Tales of Troy Ulysses the Sacker of Cities
Page: 10Now the story is told that Ulysses was very unwilling to leave his island and his wife Penelope, and little Telemachus; while Penelope had no wish that he should pass into danger, and into the sight of Helen of the fair hands. So it is said that when two of the princes came to summon Ulysses, he pretended to be mad, and went ploughing the sea sand with oxen, and sowing the sand with salt. Then the prince Palamedes took the baby Telemachus from the arms of his nurse, Eurycleia, and laid him in the line of the furrow, where the ploughshare would strike him and kill him. But Ulysses turned the plough aside, and they cried that he was not mad, but sane, and he must keep his oath, and join the fleet at Aulis, a long voyage for him to sail, round the stormy southern Cape of Maleia.
Whether this tale be true or not, Ulysses did go, leading twelve black ships, with high beaks painted red at prow and stern. The ships had oars, and the warriors manned the oars, to row when there was no wind. There was a small raised deck at each end of the ships; on these decks men stood to fight with sword and spear when there was a battle at sea. Each ship had but one mast, with a broad lugger sail, and for anchors they had only heavy stones attached to cables. They generally landed at night, and slept on the shore of one of the many islands, when they could, for they greatly feared to sail out of sight of land.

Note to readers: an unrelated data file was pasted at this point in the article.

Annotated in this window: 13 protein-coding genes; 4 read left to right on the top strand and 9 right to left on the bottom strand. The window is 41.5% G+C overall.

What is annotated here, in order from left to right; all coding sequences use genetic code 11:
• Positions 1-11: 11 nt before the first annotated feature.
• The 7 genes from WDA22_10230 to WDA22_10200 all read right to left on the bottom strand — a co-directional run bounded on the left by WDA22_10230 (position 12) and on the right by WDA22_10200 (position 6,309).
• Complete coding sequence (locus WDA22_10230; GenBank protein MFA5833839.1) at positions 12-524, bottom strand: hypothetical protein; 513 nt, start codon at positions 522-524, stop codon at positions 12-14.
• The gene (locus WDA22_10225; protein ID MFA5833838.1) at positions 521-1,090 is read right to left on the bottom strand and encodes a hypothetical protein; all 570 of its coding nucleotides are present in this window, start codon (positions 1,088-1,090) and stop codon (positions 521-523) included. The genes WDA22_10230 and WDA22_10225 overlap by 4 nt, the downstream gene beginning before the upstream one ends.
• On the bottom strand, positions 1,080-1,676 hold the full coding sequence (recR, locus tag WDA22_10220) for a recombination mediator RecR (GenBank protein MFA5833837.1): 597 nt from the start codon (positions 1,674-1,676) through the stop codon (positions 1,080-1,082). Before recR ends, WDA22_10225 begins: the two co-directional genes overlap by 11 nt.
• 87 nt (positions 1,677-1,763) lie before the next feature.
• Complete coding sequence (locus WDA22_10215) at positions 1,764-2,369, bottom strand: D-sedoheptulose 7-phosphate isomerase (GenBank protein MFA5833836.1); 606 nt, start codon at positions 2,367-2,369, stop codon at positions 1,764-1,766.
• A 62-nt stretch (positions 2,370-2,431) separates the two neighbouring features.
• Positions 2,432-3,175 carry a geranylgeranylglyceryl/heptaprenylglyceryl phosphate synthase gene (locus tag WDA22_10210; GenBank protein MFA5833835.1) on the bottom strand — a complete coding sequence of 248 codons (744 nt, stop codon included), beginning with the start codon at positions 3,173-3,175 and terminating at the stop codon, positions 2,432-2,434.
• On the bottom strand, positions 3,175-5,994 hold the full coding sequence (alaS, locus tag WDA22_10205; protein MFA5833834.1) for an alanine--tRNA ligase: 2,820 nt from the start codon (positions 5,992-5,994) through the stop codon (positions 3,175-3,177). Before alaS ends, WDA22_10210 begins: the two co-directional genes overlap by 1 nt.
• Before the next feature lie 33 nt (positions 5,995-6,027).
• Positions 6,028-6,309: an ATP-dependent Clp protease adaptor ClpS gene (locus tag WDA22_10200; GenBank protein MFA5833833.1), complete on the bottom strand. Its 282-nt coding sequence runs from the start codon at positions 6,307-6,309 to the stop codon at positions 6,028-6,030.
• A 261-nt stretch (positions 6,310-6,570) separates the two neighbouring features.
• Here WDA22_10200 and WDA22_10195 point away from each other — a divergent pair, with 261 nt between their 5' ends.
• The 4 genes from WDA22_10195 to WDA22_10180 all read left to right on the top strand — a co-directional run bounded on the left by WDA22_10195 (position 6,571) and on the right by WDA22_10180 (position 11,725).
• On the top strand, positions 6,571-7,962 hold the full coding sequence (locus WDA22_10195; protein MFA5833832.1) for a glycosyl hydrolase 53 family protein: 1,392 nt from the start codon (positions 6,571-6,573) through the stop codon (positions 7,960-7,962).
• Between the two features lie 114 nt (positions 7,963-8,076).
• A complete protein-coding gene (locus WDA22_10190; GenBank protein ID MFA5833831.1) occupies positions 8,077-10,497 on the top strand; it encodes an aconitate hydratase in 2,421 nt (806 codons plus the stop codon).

The fleet consisted of more than a thousand ships, each with fifty warriors, so the army was of more than fifty thousand men. Agamemnon had a hundred ships, Diomede had eighty, Nestor had ninety, the Cretans with Idomeneus, had eighty, Menelaus had sixty; but Aias and Ulysses, who lived in small islands, had only twelve ships apiece. Yet Aias was so brave and strong, and Ulysses so brave and wise, that they were ranked among the greatest chiefs and advisers of Agamemnon, with Menelaus, Diomede, Idomeneus, Nestor, Menestheus of Athens, and two or three others. These chiefs were called the Council, and gave advice to Agamemnon, who was commander-in-chief. He was a brave fighter, but so anxious and fearful of losing the lives of his soldiers that Ulysses and Diomede were often obliged to speak to him very severely. Agamemnon was also very insolent and greedy, though, when anybody stood up to him, he was ready to apologise, for fear the injured chief should renounce his service and take away his soldiers.
Nestor was much respected because he remained brave, though he was too old to be very useful in battle. He generally tried to make peace when the princes quarrelled with Agamemnon. He loved to tell long stories about his great deeds when he was young, and he wished the chiefs to fight in old-fashioned ways.